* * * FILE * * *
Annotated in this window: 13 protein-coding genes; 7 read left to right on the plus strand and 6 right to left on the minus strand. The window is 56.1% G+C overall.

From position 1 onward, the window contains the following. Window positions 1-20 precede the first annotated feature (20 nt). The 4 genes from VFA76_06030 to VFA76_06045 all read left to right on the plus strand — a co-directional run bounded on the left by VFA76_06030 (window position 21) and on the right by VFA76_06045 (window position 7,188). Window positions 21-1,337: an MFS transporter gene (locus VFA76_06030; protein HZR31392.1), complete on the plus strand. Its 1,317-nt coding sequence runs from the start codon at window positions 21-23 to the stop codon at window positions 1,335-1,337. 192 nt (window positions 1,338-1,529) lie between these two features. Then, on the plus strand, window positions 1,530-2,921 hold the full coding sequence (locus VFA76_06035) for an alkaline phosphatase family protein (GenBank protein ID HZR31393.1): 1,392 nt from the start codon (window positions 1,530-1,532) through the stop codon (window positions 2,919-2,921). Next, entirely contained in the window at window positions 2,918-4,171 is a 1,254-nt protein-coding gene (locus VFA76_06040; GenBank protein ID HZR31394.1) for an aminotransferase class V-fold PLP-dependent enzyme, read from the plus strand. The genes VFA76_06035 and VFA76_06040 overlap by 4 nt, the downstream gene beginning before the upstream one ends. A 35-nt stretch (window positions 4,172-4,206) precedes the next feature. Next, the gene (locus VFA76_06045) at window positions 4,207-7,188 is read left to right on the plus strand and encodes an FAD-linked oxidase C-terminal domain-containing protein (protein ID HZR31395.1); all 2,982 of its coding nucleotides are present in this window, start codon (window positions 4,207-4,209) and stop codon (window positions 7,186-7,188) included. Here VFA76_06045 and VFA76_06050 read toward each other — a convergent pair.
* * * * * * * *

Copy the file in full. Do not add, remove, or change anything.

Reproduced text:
Annotated in this window: 13 protein-coding genes; 7 read left to right on the plus strand and 6 right to left on the minus strand. The window is 56.1% G+C overall.

From position 1 onward, the window contains the following. Window positions 1-20 precede the first annotated feature (20 nt). The 4 genes from VFA76_06030 to VFA76_06045 all read left to right on the plus strand — a co-directional run bounded on the left by VFA76_06030 (window position 21) and on the right by VFA76_06045 (window position 7,188). Window positions 21-1,337: an MFS transporter gene (locus VFA76_06030; protein HZR31392.1), complete on the plus strand. Its 1,317-nt coding sequence runs from the start codon at window positions 21-23 to the stop codon at window positions 1,335-1,337. 192 nt (window positions 1,338-1,529) lie between these two features. Then, on the plus strand, window positions 1,530-2,921 hold the full coding sequence (locus VFA76_06035) for an alkaline phosphatase family protein (GenBank protein ID HZR31393.1): 1,392 nt from the start codon (window positions 1,530-1,532) through the stop codon (window positions 2,919-2,921). Next, entirely contained in the window at window positions 2,918-4,171 is a 1,254-nt protein-coding gene (locus VFA76_06040; GenBank protein ID HZR31394.1) for an aminotransferase class V-fold PLP-dependent enzyme, read from the plus strand. The genes VFA76_06035 and VFA76_06040 overlap by 4 nt, the downstream gene beginning before the upstream one ends. A 35-nt stretch (window positions 4,172-4,206) precedes the next feature. Next, the gene (locus VFA76_06045) at window positions 4,207-7,188 is read left to right on the plus strand and encodes an FAD-linked oxidase C-terminal domain-containing protein (protein ID HZR31395.1); all 2,982 of its coding nucleotides are present in this window, start codon (window positions 4,207-4,209) and stop codon (window positions 7,186-7,188) included. Here VFA76_06045 and VFA76_06050 read toward each other — a convergent pair.